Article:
With passing scores (less than three years old), students can apply to the medical school of their choice. Each college or university will have different prerequisites and requirements, as well as program outlines, but in general, the first two years are spent with academic studies, while the second two years are spent doing clinicals and hands-on work. Students will get the opportunity to work with real patients under the supervision of licensed physicians. This process allows students to gain a vast amount of knowledge and experience, and prepares them to make important and accurate healthcare decisions for future patients.
Those who do not want to further specialize can now decide whether to go into private practice or seek employment with a company.
As with all physicians, obstetricians must be licensed to practice as a doctor in the US, by successfully passing the United States Medical Licensing Examination. This examination is divided into three different sections, each of which is completed at different times in the obstetrician's educational career. A basic multiple choice examination can be taken during the first year of medical school. The second part of the USMLE can be taken during the fourth year of medical school, and includes a multiple choice exam and an oral examination. The third part of the exam can be taken during the first year of residency, and also involves a multiple-choice section and an oral section.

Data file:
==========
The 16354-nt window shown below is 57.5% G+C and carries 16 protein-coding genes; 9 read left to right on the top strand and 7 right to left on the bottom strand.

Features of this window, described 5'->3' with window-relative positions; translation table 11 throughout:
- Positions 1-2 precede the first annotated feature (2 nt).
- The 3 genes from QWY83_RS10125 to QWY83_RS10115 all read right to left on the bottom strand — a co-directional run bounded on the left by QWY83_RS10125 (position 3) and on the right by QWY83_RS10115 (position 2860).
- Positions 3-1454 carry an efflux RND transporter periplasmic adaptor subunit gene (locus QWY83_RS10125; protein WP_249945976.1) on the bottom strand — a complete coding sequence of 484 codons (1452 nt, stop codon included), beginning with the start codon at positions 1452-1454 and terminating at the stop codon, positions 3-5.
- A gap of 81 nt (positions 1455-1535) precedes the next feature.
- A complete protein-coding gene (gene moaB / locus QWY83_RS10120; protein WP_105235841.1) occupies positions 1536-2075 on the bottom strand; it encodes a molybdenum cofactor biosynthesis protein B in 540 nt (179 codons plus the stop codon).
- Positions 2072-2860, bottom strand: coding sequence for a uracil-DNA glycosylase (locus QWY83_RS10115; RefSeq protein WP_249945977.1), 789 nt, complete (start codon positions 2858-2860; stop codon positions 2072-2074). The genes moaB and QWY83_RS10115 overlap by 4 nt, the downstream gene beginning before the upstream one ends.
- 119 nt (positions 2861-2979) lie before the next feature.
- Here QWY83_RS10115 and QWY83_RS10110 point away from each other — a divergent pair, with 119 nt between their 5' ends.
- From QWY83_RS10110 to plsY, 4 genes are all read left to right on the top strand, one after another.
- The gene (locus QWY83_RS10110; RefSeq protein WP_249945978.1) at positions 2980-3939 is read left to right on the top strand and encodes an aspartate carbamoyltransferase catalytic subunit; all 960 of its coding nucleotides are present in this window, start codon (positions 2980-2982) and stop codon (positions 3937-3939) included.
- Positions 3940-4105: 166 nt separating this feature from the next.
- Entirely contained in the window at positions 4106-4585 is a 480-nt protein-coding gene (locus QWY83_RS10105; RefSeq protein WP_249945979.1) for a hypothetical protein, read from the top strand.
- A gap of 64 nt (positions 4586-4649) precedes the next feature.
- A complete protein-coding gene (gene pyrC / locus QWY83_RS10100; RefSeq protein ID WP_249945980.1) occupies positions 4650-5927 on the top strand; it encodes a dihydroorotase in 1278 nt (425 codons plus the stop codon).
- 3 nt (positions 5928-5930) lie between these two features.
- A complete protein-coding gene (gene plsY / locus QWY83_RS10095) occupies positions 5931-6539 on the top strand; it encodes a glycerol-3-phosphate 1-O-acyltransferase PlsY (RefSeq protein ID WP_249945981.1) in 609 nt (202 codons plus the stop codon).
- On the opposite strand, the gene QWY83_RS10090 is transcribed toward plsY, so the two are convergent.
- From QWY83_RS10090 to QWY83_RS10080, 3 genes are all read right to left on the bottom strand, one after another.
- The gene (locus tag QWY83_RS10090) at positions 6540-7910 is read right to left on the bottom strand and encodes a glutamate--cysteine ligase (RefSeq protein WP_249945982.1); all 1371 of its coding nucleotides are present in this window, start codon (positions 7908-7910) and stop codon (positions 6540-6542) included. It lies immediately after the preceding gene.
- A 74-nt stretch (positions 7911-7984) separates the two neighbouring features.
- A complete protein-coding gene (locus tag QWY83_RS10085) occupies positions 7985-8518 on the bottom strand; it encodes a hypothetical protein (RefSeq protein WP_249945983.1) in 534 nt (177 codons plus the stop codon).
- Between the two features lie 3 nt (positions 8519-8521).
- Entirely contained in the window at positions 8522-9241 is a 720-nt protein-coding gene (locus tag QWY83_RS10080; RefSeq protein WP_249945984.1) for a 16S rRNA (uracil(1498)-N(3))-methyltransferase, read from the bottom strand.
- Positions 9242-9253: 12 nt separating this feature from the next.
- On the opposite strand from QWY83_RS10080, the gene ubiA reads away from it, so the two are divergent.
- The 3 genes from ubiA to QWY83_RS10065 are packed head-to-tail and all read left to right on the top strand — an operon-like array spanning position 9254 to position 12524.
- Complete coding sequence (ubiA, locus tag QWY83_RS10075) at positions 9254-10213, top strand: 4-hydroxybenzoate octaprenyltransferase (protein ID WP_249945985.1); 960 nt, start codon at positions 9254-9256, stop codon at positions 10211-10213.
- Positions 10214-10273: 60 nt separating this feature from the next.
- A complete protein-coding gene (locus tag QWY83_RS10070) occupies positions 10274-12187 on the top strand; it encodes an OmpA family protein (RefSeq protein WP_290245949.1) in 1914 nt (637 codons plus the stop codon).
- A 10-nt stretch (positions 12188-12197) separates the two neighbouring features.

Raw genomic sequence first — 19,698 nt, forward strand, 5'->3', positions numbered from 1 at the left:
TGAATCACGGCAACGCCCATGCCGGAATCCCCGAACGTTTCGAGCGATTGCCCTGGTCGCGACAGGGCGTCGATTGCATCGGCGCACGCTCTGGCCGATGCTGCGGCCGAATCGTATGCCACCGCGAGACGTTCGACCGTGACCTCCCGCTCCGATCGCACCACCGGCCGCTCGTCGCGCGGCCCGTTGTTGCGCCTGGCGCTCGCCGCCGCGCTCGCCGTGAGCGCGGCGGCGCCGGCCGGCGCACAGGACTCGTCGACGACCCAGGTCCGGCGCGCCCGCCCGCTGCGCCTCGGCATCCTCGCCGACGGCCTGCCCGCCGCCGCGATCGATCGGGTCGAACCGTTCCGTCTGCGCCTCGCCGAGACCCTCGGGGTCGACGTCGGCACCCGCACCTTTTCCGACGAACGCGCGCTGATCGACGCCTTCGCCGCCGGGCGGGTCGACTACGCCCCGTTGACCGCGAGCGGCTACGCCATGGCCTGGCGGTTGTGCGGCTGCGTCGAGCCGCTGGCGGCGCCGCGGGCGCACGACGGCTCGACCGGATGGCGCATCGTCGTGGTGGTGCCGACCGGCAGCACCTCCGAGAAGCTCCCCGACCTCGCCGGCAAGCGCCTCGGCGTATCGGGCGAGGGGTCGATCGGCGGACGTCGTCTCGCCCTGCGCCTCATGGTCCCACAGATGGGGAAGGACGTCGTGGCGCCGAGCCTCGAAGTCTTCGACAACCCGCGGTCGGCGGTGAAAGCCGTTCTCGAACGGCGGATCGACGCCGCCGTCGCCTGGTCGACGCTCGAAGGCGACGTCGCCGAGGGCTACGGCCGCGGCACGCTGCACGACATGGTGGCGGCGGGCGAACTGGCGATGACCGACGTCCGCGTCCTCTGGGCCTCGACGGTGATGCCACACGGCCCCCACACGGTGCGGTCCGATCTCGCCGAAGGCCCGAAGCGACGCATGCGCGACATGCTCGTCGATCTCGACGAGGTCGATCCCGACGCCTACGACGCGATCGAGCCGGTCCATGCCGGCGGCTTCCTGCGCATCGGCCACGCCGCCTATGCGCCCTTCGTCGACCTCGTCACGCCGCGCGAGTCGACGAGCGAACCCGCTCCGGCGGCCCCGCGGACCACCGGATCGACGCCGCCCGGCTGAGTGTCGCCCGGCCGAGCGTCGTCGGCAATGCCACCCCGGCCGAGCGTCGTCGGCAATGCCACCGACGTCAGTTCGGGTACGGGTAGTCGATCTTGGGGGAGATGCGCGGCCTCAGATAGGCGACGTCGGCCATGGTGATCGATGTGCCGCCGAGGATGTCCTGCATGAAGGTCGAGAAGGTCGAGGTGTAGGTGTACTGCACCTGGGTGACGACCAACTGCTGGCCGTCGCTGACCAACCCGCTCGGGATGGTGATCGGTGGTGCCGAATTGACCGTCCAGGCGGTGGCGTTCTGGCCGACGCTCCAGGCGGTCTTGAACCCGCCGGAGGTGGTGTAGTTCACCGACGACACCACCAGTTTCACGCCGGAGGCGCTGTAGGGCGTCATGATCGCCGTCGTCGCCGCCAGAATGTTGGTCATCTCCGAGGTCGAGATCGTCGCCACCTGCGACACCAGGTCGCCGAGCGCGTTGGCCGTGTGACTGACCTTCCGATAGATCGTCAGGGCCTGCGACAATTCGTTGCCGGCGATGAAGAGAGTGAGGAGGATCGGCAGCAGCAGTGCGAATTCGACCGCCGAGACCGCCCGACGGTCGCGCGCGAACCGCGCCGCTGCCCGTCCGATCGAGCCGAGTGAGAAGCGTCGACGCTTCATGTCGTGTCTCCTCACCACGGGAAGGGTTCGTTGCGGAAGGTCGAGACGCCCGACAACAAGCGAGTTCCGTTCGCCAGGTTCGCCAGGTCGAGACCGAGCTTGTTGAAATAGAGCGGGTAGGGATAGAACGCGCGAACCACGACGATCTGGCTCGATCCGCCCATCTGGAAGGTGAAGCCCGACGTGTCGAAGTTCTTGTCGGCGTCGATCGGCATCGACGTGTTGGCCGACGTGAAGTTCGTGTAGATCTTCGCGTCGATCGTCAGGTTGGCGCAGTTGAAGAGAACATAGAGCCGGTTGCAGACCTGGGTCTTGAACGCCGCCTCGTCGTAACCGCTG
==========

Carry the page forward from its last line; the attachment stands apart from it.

During the oral testing portions of the USMLE, students will be given scenarios by their examiners and must provide the appropriate testing, diagnosis, and treatment plan.
With a growing demand for qualified obstetricians in nearly every part of the country, newly certified physicians should have no problem gaining employment.
Obstetricians practice in a variety of different works settings, including small clinics, large hospitals, and outpatient care centers. In a hospital, an obstetrician may tend to emergent patients as they arrive, and may work as consultants with other physicians and their patients. Some obstetricians work in academic settings, performing research or teaching future obstetricians. Finding a great position is relatively easy in this particular field.